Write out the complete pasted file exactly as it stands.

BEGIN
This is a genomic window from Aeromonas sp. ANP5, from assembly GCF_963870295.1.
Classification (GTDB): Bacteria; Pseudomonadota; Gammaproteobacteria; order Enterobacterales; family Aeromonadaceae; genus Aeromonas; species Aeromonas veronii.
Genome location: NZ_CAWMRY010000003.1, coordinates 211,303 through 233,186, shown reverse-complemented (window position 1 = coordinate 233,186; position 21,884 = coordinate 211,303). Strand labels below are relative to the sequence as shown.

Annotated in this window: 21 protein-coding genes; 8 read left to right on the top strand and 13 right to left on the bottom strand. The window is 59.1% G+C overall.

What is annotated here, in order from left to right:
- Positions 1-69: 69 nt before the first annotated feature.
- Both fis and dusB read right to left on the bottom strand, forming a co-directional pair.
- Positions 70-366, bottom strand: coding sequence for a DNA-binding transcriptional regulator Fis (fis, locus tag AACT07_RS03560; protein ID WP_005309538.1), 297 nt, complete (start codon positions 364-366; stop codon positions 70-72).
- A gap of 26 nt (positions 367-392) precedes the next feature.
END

This is a genomic window from Aeromonas sp. ANP5, from assembly GCF_963870295.1.
Classification (GTDB): Bacteria; Pseudomonadota; Gammaproteobacteria; order Enterobacterales; family Aeromonadaceae; genus Aeromonas; species Aeromonas veronii.
Genome location: NZ_CAWMRY010000003.1, coordinates 211,303 through 233,186, shown reverse-complemented (window position 1 = coordinate 233,186; position 21,884 = coordinate 211,303). Strand labels below are relative to the sequence as shown.

Annotated in this window: 21 protein-coding genes; 8 read left to right on the top strand and 13 right to left on the bottom strand. The window is 59.1% G+C overall.

What is annotated here, in order from left to right:
- Positions 1-69: 69 nt before the first annotated feature.
- Both fis and dusB read right to left on the bottom strand, forming a co-directional pair.
- Positions 70-366, bottom strand: coding sequence for a DNA-binding transcriptional regulator Fis (fis, locus tag AACT07_RS03560; protein ID WP_005309538.1), 297 nt, complete (start codon positions 364-366; stop codon positions 70-72).
- A gap of 26 nt (positions 367-392) precedes the next feature.